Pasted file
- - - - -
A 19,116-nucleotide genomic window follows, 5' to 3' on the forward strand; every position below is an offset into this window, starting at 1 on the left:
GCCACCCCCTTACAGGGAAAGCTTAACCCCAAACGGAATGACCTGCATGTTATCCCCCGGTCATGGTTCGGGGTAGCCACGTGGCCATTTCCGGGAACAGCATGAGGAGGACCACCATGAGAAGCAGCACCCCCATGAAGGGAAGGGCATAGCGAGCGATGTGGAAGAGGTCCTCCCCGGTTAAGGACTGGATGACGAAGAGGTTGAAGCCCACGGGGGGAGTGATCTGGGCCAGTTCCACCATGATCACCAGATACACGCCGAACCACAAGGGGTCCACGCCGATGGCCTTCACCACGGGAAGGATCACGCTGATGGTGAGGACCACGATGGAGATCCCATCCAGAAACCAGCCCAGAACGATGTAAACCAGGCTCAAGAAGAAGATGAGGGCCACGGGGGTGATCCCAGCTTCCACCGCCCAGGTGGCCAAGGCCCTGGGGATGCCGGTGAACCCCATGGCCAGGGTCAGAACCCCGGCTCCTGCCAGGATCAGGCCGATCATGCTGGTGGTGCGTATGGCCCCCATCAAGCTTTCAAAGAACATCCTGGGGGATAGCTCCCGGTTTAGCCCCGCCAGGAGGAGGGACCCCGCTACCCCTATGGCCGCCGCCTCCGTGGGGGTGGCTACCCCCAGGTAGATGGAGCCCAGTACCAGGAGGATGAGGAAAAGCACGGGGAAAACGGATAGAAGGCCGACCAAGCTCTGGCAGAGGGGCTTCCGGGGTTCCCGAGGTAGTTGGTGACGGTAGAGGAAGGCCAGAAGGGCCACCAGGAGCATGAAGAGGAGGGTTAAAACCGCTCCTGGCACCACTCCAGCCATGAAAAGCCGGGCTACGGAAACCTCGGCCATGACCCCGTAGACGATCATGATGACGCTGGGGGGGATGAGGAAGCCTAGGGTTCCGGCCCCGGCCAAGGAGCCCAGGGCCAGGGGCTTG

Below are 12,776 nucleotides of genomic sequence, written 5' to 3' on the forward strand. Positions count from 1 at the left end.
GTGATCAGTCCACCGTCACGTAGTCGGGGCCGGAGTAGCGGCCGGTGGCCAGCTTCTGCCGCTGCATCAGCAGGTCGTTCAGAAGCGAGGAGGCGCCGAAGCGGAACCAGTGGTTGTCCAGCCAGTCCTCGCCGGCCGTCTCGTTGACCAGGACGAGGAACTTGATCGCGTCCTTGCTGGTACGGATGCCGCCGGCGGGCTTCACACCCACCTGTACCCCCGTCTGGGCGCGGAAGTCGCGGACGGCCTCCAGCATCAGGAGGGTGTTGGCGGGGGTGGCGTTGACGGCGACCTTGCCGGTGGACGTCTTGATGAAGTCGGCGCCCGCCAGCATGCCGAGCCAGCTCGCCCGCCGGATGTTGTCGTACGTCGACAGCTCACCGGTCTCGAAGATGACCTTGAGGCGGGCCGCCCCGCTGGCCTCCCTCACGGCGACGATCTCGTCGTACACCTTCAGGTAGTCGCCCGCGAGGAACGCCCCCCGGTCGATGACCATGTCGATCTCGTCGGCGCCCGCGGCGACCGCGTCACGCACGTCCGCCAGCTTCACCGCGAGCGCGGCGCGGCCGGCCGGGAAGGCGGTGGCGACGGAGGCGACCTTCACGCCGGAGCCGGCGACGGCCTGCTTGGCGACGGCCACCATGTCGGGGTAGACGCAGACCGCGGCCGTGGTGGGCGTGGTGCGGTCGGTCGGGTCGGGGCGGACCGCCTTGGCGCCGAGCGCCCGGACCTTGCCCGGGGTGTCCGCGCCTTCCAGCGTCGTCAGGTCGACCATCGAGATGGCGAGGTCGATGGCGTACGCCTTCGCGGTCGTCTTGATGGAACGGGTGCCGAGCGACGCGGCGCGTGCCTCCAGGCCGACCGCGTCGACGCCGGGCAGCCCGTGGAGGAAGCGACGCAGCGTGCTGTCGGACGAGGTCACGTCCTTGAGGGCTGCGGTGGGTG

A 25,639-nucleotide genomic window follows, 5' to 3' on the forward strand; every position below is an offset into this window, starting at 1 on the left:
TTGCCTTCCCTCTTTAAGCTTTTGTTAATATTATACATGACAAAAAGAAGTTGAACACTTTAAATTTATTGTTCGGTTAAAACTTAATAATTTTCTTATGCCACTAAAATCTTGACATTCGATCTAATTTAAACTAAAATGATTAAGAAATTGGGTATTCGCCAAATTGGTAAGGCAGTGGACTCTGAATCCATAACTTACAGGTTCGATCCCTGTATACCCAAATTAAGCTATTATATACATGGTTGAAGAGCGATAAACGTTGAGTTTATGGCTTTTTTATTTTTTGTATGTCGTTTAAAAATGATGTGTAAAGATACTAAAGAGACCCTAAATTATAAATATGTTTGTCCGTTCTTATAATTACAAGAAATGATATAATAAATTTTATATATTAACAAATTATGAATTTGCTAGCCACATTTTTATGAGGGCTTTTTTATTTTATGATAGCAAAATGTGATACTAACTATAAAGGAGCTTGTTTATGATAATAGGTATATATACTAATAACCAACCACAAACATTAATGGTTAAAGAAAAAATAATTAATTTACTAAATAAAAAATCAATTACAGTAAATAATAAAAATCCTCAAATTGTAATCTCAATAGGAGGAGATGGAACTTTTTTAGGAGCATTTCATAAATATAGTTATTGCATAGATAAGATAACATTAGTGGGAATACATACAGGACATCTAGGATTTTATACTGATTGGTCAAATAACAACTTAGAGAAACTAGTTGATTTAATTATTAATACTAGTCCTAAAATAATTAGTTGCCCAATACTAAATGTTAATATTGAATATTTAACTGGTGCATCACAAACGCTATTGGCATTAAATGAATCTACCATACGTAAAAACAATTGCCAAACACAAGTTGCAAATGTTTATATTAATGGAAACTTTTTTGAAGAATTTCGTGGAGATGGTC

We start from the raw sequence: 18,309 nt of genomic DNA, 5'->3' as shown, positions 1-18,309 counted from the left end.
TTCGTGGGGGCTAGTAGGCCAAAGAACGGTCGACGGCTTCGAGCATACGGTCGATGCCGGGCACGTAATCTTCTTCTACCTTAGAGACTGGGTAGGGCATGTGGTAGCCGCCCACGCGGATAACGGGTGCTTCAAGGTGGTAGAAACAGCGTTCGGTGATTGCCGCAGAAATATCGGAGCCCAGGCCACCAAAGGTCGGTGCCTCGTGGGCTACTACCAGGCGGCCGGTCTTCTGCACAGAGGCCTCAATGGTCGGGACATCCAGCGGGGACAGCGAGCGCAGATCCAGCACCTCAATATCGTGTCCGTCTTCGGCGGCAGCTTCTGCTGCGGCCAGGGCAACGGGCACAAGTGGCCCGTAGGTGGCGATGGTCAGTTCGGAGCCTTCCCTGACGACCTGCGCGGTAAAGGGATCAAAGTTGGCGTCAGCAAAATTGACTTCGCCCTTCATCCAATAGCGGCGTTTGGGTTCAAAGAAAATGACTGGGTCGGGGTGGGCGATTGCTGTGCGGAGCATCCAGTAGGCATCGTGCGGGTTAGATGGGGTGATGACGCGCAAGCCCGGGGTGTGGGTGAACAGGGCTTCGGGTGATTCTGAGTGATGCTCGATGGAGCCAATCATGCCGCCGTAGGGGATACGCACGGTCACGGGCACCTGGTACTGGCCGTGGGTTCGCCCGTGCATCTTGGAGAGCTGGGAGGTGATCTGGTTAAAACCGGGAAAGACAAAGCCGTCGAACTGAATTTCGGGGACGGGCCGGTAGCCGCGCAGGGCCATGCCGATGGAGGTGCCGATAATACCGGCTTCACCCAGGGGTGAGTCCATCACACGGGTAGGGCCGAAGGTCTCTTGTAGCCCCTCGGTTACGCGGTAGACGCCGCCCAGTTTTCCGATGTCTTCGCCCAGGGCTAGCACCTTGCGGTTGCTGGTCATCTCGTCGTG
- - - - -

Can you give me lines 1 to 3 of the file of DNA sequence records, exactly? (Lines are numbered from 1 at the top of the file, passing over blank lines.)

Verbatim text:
A 19,116-nucleotide genomic window follows, 5' to 3' on the forward strand; every position below is an offset into this window, starting at 1 on the left:
GCCACCCCCTTACAGGGAAAGCTTAACCCCAAACGGAATGACCTGCATGTTATCCCCCGGTCATGGTTCGGGGTAGCCACGTGGCCATTTCCGGGAACAGCATGAGGAGGACCACCATGAGAAGCAGCACCCCCATGAAGGGAAGGGCATAGCGAGCGATGTGGAAGAGGTCCTCCCCGGTTAAGGACTGGATGACGAAGAGGTTGAAGCCCACGGGGGGAGTGATCTGGGCCAGTTCCACCATGATCACCAGATACACGCCGAACCACAAGGGGTCCACGCCGATGGCCTTCACCACGGGAAGGATCACGCTGATGGTGAGGACCACGATGGAGATCCCATCCAGAAACCAGCCCAGAACGATGTAAACCAGGCTCAAGAAGAAGATGAGGGCCACGGGGGTGATCCCAGCTTCCACCGCCCAGGTGGCCAAGGCCCTGGGGATGCCGGTGAACCCCATGGCCAGGGTCAGAACCCCGGCTCCTGCCAGGATCAGGCCGATCATGCTGGTGGTGCGTATGGCCCCCATCAAGCTTTCAAAGAACATCCTGGGGGATAGCTCCCGGTTTAGCCCCGCCAGGAGGAGGGACCCCGCTACCCCTATGGCCGCCGCCTCCGTGGGGGTGGCTACCCCCAGGTAGATGGAGCCCAGTACCAGGAGGATGAGGAAAAGCACGGGGAAAACGGATAGAAGGCCGACCAAGCTCTGGCAGAGGGGCTTCCGGGGTTCCCGAGGTAGTTGGTGACGGTAGAGGAAGGCCAGAAGGGCCACCAGGAGCATGAAGAGGAGGGTTAAAACCGCTCCTGGCACCACTCCAGCCATGAAAAGCCGGGCTACGGAAACCTCGGCCATGACCCCGTAGACGATCATGATGACGCTGGGGGGGATGAGGAAGCCTAGGGTTCCGGCCCCGGCCAAGGAGCCCAGGGCCAGGGGCTTG

Below are 12,776 nucleotides of genomic sequence, written 5' to 3' on the forward strand. Positions count from 1 at the left end.